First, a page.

The huge storm churning through the atmosphere in Saturn's northern hemisphere overtakes itself as it encircles the planet in this true-colour view from NASA's Cassini spacecraft. This storm is the largest, most intense storm observed on Saturn and is still active today. The Cassini-Huygens mission is a cooperative project of NASA, the European Space Agency and the Italian Space Agency.
Huge storm in Saturn. The storm churning through the atmosphere in Saturn's northern hemisphere overtakes itself as it encircles the planet in this true-colour view from NASA's Cassini spacecraft. This storm is the largest, most intense storm observed on Saturn and is still active today.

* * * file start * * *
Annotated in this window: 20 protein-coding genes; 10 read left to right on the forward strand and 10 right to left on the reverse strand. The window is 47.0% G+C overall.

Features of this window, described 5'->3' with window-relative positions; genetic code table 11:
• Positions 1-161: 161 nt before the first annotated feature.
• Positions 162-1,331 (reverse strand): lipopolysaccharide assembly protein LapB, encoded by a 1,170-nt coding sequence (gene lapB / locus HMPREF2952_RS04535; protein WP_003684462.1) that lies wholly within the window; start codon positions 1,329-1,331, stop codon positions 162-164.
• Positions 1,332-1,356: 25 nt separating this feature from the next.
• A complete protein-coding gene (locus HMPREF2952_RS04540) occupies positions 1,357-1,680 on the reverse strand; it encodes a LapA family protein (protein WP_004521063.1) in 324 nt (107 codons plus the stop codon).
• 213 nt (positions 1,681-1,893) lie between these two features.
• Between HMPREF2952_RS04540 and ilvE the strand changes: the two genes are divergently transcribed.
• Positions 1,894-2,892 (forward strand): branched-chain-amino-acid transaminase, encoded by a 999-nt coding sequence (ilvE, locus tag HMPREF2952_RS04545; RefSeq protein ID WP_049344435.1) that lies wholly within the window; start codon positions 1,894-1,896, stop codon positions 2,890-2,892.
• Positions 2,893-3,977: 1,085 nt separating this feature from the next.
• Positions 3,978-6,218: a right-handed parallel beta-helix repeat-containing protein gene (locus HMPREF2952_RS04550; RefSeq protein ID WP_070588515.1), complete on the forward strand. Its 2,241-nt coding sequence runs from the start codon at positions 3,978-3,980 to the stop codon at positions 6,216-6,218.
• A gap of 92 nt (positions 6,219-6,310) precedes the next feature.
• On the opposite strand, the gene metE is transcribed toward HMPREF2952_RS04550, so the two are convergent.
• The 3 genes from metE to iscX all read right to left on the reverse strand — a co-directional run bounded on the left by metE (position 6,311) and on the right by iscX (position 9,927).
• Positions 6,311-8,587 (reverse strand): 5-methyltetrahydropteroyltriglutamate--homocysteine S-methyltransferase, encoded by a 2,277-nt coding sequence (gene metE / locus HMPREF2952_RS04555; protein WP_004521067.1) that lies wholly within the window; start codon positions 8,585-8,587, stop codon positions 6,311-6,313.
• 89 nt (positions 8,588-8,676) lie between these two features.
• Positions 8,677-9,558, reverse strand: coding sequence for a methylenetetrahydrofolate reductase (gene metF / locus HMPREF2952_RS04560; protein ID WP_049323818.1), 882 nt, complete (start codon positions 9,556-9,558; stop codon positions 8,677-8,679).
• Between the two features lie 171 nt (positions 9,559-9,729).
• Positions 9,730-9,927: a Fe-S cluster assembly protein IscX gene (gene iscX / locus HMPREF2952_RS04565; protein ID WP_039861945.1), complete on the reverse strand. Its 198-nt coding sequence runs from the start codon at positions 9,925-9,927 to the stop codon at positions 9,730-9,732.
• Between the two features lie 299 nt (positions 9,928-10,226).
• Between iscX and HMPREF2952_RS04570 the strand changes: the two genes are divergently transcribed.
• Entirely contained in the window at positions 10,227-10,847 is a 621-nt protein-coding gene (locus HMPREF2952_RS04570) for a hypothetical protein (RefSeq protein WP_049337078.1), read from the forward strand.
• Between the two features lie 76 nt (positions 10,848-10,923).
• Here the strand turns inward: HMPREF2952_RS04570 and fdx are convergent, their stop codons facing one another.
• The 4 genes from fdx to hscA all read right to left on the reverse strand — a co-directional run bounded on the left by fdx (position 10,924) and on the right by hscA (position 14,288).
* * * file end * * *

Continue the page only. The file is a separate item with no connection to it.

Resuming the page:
The huge storm churning through the atmosphere in Saturn's northern hemisphere overtakes itself as it encircles the planet in this true-color view from NASA's Cassini spacecraft. This picture, captured on Feb. 25, 2011, was taken about 12 weeks after the storm began, and the clouds by this time had formed a tail that wrapped around the planet. http://photojournal.jpl.nasa.gov/jpeg/PIA12826.jpg
A Storm on Saturn by the Cassini spacecraft, 2011 The huge storm churning through the atmosphere in Saturn’s northern hemisphere overtakes itself as it encircles the planet in this true-color view from NASA’s Cassini spacecraft The largest, most intense storm observed on Saturn by NASA’s Voyager or Cassini spacecraft. It is still active today. It is a prodigious source of radio noise, which comes from lightning deep in the planet’s atmosphere.
Stunning Images From Outer Space (18 pictures) | memolition